is the only Suite performed in its entirety. The practice of playing
complete Sonatas etc., would become the norm for the following generations
Included in the collection is a booklet containing
the complete track listing together with photographs of Segovia taken
at various times during his career. The inlay notes are by Graham Wade,
whose study of the maestro’s life and work is as unrelenting as it is
fastidious. For this project a more qualified authority on the subject
I cannot imagine. An added bonus is John Lehmann-Haupt conversations
with Israel Horowitz, Segovia’s producer from 1957. His insights into
the guitarist’s views and method of committing music to disc through
the recording process are most interesting.
On the down side I am not so won over with the presentation
used here. At first sight it looks very attractive but I have never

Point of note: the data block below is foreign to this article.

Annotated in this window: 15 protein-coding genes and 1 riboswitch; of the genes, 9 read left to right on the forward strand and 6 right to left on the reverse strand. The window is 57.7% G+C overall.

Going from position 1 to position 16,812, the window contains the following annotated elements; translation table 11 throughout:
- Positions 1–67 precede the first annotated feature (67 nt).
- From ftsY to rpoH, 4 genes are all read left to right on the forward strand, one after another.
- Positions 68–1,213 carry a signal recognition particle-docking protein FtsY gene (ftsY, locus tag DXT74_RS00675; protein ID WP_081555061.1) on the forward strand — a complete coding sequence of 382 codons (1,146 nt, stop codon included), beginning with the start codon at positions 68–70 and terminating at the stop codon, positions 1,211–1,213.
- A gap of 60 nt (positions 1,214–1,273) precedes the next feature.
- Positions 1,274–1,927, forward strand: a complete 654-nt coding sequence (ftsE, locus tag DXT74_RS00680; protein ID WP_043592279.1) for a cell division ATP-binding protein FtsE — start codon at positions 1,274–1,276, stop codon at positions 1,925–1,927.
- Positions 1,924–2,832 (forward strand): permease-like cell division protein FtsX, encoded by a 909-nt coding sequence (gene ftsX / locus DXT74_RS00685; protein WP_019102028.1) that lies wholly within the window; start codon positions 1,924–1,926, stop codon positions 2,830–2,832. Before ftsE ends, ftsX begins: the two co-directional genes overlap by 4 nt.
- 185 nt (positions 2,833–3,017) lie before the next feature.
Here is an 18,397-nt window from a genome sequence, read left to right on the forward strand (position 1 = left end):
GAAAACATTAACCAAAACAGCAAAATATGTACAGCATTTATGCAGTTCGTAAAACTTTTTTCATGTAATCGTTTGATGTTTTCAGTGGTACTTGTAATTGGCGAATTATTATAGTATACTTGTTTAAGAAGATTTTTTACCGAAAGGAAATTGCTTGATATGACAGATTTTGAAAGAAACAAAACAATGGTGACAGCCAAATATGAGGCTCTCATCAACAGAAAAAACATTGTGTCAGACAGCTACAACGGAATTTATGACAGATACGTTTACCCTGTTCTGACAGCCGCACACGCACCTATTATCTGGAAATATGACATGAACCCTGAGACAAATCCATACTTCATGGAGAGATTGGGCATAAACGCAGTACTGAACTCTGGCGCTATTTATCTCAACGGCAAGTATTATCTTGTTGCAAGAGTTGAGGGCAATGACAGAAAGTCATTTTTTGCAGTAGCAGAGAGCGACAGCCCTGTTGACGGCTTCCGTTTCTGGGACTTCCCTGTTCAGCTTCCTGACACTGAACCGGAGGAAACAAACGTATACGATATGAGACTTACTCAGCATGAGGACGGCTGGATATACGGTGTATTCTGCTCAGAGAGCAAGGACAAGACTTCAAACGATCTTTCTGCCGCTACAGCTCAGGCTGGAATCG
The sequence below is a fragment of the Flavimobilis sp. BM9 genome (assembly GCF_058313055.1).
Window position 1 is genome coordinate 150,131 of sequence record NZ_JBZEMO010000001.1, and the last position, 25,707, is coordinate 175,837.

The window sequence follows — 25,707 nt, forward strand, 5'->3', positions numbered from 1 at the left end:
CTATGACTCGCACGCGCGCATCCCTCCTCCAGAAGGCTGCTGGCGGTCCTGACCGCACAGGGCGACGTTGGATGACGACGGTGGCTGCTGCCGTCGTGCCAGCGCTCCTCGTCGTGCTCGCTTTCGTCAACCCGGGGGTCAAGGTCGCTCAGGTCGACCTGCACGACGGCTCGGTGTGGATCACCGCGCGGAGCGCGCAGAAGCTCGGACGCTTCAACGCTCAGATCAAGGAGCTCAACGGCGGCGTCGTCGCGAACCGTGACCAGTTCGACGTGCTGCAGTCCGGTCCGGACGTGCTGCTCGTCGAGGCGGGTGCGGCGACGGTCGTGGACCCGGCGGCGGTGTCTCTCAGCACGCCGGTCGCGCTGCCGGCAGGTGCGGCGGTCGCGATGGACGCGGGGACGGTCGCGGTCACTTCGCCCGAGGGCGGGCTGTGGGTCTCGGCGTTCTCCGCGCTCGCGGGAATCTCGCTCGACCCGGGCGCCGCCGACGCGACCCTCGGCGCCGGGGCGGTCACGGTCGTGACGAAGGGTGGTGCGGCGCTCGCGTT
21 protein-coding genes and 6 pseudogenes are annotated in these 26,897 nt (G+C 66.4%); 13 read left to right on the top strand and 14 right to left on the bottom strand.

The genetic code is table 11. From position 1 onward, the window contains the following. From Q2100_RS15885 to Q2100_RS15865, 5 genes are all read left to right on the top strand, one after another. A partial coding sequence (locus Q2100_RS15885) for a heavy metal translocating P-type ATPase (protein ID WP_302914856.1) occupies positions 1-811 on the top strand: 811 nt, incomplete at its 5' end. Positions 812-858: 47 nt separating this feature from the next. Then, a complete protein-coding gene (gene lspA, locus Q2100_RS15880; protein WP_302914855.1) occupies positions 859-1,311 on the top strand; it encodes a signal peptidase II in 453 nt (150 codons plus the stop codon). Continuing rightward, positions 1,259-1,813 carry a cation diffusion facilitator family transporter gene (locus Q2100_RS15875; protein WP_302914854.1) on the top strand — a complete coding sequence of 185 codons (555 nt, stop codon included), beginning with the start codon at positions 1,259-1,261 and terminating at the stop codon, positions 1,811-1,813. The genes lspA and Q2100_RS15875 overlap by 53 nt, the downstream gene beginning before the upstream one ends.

been keen on the slim-line jewel cases. They don’t seem to open that
easily and the surface of the disc is flush with the card inlay so that
fingernails must be used to extract the disc. Full size cases are more
user friendly. The cases themselves, numbered 1 to 4, have no individual
track listing so one has to refer to the main booklet every time, which
itself is not so robust. Frequent use will soon see the spine shedding
For many of Segovia’s devotees the material here will
be familiar. However it is the re-mastering which gives a more faithful
vista into his art and this, together with the choice of works, makes
this set highly recommended.
* Segovia’s other period of Bach recordings can be
heard on ‘The Art of Andrès Segovia’: The HMV recordings 1927-1939,
EMI CHS 761047. There are also seven pieces from Bach’s "The Anna
Magdalena Notebook" on The Intimate Guitar 2 RCA Red Seal ARL1
# What are today recognised as the Lute Suites may
have been intended for a keyboard instrument known as a lute-harpsichord.